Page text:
These elections will be Turkey’s pride
As we all approach the most exciting election night in a decade, it is time to stop and reflect on the struggles we have overcome as a nation. Because nowhere in this part of the world could this be possible but in Turkey. Despite all the criticism and self-bashing, we all should be very proud of being citizens of a republic which builds democracy every day.
Who could have thought that this time two years ago, Taksim Square would be full of young people demanding respect for their lifestyles? Who could have imagined our nights in white pepper gas and Talcid-filled water bottles? Would you ever have envisioned days and nights of fighting, with grandmothers and fathers joining in? So yes, we have come a long way baby.
How could a traditional party like the Republican People’s Party (CHP) be able to break its mold and put an Armenian-Turk female academic, Selina Özuzun Doğan, on the top of its ballot? Better yet, how could a party like the Justice and Development Pary (AK Party) put an Armenian-Turk journalist, Markar Esayan, on its ballot?
Who would have thought that the mysterious and very interesting voters called “the undecided” would swing between the Nationalist Movement Party (MHP) and the Kurdish-dominated Peoples’ Democratic Party (HDP) and people would be totally cool with it?
Notwithstanding its pitfalls and religious obsessions, the AK Party should get credit for the changes it has created in Turkish society. Without it, the elite, the rich and the petty bourgeoisie would have no reason to change and embrace a candidate like Selahattin Demirtaş today. It was mystifying to see Demirtaş’s massive rallies in Batman and Mardin this week, which were once AK Party strongholds. Demirtaş almost burst into tears when he saw the hundreds of thousands in the streets of the very conservative town of Batman chanting for him. Unfinished construction holding hundreds of people draped with flags and placards resembled the Atatürk Cultural Center (AKM) in the days of the Gezi Park protests. Or maybe even the May Day celebrations of the 1970s.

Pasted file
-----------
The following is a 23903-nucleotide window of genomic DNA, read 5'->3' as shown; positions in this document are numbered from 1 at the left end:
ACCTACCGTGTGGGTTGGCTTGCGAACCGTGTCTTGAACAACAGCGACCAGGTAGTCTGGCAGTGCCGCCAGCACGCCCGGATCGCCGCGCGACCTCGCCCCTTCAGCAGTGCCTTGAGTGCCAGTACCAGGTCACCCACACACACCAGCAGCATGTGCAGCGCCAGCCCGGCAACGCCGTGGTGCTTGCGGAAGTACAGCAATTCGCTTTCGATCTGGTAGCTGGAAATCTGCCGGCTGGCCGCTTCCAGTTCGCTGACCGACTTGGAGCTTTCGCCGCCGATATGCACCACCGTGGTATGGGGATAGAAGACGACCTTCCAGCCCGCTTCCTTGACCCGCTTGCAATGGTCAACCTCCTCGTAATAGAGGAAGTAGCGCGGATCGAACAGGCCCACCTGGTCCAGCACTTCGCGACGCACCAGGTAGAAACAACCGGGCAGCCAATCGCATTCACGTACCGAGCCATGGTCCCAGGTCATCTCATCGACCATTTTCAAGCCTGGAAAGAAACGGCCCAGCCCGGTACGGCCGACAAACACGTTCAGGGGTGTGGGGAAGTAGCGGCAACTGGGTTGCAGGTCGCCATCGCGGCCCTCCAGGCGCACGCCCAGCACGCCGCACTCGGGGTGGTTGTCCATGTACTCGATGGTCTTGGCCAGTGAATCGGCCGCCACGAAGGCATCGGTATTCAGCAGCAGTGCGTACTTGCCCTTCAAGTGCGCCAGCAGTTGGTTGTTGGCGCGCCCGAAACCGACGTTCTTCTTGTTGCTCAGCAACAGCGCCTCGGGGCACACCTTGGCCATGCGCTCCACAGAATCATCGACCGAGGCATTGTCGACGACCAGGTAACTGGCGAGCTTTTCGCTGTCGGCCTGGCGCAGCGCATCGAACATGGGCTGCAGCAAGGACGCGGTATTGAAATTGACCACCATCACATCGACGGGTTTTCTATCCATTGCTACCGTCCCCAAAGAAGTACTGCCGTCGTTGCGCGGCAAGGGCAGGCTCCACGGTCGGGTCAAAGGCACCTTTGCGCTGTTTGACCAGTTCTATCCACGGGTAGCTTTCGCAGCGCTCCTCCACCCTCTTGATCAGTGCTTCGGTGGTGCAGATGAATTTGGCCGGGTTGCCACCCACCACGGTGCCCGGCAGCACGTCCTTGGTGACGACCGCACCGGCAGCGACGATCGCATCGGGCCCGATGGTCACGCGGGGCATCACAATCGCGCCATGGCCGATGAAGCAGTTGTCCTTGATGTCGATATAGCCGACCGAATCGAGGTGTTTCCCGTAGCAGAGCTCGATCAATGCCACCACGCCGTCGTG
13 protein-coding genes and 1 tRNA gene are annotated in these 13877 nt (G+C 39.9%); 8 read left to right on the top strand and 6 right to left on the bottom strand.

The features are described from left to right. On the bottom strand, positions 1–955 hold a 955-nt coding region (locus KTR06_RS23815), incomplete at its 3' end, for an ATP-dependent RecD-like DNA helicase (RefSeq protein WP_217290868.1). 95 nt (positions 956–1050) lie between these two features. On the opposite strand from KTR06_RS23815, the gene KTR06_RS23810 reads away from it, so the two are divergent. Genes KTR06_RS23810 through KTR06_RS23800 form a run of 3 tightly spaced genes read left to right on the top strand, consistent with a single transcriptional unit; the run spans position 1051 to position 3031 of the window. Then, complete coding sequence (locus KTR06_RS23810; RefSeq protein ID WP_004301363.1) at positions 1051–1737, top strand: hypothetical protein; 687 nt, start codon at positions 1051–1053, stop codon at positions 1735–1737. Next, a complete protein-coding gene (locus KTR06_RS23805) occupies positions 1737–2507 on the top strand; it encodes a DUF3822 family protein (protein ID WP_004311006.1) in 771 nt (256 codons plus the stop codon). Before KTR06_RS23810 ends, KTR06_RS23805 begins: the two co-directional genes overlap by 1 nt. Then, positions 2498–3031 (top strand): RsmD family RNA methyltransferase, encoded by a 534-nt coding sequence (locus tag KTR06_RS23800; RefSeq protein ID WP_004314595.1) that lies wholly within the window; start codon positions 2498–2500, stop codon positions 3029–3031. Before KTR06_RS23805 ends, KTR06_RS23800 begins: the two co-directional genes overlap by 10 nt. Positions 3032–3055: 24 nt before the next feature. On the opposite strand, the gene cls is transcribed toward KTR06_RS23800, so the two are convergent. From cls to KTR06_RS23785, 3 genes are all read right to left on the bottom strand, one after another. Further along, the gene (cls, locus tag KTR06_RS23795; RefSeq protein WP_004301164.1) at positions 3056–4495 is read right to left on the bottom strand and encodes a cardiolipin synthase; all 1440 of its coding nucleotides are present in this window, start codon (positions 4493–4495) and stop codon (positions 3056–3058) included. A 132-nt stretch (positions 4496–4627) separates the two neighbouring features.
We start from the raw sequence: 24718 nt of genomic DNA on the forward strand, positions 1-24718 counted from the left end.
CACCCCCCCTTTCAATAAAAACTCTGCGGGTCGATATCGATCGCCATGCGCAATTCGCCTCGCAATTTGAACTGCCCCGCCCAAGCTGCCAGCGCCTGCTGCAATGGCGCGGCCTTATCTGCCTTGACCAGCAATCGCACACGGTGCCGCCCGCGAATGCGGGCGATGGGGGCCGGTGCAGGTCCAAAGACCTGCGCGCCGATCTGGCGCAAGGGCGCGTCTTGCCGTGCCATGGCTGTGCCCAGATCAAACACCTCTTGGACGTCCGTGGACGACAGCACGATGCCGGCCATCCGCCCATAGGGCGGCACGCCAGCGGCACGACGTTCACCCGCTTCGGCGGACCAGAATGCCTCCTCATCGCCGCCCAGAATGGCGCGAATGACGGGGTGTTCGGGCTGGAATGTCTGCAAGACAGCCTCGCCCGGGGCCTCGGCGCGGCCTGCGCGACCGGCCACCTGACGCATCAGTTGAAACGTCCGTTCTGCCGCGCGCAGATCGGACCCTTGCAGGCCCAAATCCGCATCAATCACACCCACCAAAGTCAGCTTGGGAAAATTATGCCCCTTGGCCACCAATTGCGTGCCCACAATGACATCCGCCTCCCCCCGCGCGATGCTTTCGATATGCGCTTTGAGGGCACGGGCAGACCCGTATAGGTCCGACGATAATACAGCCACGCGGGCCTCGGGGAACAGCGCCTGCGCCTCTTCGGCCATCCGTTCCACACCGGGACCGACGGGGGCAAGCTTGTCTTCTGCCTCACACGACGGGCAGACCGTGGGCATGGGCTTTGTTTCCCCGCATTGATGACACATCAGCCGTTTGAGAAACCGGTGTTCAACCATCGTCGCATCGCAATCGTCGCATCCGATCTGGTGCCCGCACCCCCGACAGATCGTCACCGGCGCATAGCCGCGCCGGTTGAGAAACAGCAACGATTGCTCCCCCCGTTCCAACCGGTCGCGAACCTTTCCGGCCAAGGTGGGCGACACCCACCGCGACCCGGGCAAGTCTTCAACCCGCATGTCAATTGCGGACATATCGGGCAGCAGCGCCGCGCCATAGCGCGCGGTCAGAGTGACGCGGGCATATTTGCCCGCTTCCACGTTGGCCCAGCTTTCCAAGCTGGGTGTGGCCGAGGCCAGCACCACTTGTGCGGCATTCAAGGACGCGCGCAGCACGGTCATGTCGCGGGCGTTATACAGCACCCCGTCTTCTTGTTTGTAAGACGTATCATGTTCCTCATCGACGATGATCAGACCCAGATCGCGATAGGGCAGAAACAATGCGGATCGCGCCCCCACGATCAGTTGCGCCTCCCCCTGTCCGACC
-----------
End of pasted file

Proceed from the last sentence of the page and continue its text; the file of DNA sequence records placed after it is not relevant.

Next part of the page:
There stood the poor, tired masses of a lost generation. There stood the hope for peace and maybe a better, more prosperous tomorrow. There, from the heart of Batman, emerged the beauty of Turkey’s democracy and how it should be an example for the nations of the Middle East. Only in this country can a young lawyer in his 40s become the leader of a very firmly structured political party and challenge conventional wisdom. By these criteria, Demirtaş has become the Erdoğan of 2015.
For a long time, we have discussed how and why the left in Turkish politics has failed to produce leaders or has cut them short of powerful positions. Demirtaş, after Erdoğan, has broken all taboos and become the leader of this country’s future generations of leftists. He has a long way to go in politics but he also has to change his party as much as his voter base, as he said in the big Istanbul rally last weekend.
So after all, this is the beauty of this land. The moment you lose hope and think nothing will ever change, something happens and moves the earth. Then, rivers move. Then, minds move. Then, life moves. Slowly and silently, nature teaches us its eternal balance that no big power can survive forever. Demirtaş is not that earthquake yet. Gezi is. And this is just the beginning.